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Saturday morning Southern biscuits

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I’ve been wanting to invite you into our Saturday morning milieu for a while. Then Deb posted a recipe for biscuits this week, and it became my destiny to share our ritual with you. For whatever reason–probably having to do with fond memories of the time–Saturday morning is when I miss my family most. Being away from home as long as I have (10 years and counting! Can that be right?), I’ve learned to create pockets of time–little homes away from home–that feed the fire of home that burns in my gut no matter how many feet of snow might be trying to freeze it.

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Our routine starts with bluegrass music, either on Pandora or Spotify. I add to the ambience by making a pot of summery tea (“Crimson blossom” from TJ’s is a favorite) to break up the monotony of wintery chais and hot cocoas. Then we make biscuits. From scratch! Yes, I know, it sounds like a complicated ritual, but I promise that making biscuits takes all of 10 minutes at the most, and it’s so easy that a caveman two year old can do it.

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I credit Nathalie Dupree, a famous Georgian chef and southern cooking expert, for my biscuit-making skills. If I feel like making a small batch (at four biscuits, it’s perfect for our little family), I use lard only. I use half lard, half butter for a large batch.

Southern biscuits

Small Batch Ingredients:
makes 4 biscuits*

1 c. all-purpose or cake** flour
1/2 Tbs. baking powder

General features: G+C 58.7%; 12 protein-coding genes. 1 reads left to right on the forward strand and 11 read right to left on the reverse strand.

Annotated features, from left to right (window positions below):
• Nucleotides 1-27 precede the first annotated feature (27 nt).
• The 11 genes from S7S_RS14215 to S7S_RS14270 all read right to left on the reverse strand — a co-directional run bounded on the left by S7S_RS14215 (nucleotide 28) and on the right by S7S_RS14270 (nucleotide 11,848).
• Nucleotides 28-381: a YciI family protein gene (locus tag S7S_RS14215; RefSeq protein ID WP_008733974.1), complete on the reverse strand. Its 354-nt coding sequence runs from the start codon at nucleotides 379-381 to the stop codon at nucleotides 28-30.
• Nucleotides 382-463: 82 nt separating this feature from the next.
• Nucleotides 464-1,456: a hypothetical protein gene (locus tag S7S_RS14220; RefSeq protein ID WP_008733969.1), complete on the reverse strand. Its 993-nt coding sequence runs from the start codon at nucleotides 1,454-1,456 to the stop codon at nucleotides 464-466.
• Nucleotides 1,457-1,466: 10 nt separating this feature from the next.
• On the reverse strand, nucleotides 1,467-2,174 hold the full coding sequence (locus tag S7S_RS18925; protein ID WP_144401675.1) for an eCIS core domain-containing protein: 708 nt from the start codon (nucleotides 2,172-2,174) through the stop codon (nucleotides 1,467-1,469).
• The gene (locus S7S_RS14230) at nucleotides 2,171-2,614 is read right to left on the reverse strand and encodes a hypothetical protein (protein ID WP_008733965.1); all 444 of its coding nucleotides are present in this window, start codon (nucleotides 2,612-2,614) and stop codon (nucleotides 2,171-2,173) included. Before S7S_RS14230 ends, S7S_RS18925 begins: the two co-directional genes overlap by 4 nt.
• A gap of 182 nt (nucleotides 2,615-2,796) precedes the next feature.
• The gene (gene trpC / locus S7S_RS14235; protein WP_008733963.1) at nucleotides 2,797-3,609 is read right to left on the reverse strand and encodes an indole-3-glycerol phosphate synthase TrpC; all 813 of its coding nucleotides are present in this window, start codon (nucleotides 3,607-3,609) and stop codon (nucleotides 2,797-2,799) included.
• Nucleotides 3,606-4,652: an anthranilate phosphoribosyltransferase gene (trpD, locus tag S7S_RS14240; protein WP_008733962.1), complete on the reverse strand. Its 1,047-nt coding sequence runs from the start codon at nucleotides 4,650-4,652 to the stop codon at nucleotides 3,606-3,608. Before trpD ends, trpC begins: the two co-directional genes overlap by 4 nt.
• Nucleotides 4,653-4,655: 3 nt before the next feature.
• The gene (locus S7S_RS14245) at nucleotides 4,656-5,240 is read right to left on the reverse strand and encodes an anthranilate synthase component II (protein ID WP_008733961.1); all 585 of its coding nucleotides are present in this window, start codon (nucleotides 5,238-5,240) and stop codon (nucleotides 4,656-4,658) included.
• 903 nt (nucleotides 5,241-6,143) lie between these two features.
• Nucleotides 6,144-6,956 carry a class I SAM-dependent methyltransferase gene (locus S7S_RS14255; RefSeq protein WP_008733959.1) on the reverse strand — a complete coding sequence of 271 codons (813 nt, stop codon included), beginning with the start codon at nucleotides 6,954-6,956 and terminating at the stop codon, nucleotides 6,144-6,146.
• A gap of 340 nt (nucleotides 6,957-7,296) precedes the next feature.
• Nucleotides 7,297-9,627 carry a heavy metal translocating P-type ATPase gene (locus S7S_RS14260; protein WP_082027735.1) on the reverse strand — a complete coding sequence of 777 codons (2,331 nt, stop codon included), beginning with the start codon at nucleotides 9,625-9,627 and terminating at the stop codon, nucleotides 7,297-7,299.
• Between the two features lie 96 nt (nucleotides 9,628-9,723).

1/2 tsp. salt
2 1/2 Tbs. lard (substitute butter or shortening at will)
1/3 c. milk  (preferably buttermilk or whole milk)

Large Batch Ingredients:
makes 8-10 biscuits*

1 1/4 c. all-purpose flour
1 c. cake** flour
1 Tbs. baking powder
1 tsp. salt
3 Tbs. lard
3 Tbs. unsalted butter
3/4 c. milk (preferably buttermilk or whole milk)

Notes:
*Throw in a tsp. of sugar (or a scant pinch if making the 4-biscuit recipe) for shortcakes.
**Cake flour can be purchased, or you can make it using sifted all-purpose flour and cornstarch, 1 Tbs. per 1 c. flour.

Directions:

  1. Preheat oven to 425ºF. 
  2. Combine dry ingredients with a sifter into a bowl. 
  3. Add fat(s) and blend into dry ingredients with a pastry blender or fork until they are pea-sized.
  4. Add milk slowly with a fork until a sticky dough ball forms. 
  5. Turn the dough onto a flour-dusted surface and press with your fingers into a rectangular shape 3/4 inch tall. Fold in half and repeat process twice. If you want smaller biscuits, press until dough is 1/2″ tall. 
  6. Cut into 2-in. circles with a biscuit cutter or juice glass. Try not to overwork the dough, or your biscuits will be tough. Place biscuits a few inches apart on a parchment-lined baking sheet. 
  7. Bake for 10-14 minutes on the highest rack in your oven until biscuits are golden brown. Six minutes into baking, turn the tray to ensure even cooking. Biscuits will rise about 1/2″ while baking.

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Try not to let your toddler bend over and blow into the bowl of flour.

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If your kids help you, you’ll end up with a few biscuits that are less than beautiful, but if your kids are like mine they will proudly select their own creations out of the bunch as the perfect biscuit to eat. 
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While the biscuits are cooking, you can let the kids play with the remnants of dough. This activity lasts at least another 15 minutes in our house.

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Top with butter and/or jam. We are slowly eating our way through delicious homemade cranberry apple jam, recipe from Food in Jars.

Take a bite, close your eyes, and imagine yourself on a porch swing in Jawja.

Author’s note: This post is part of The Homestead Barn Hop

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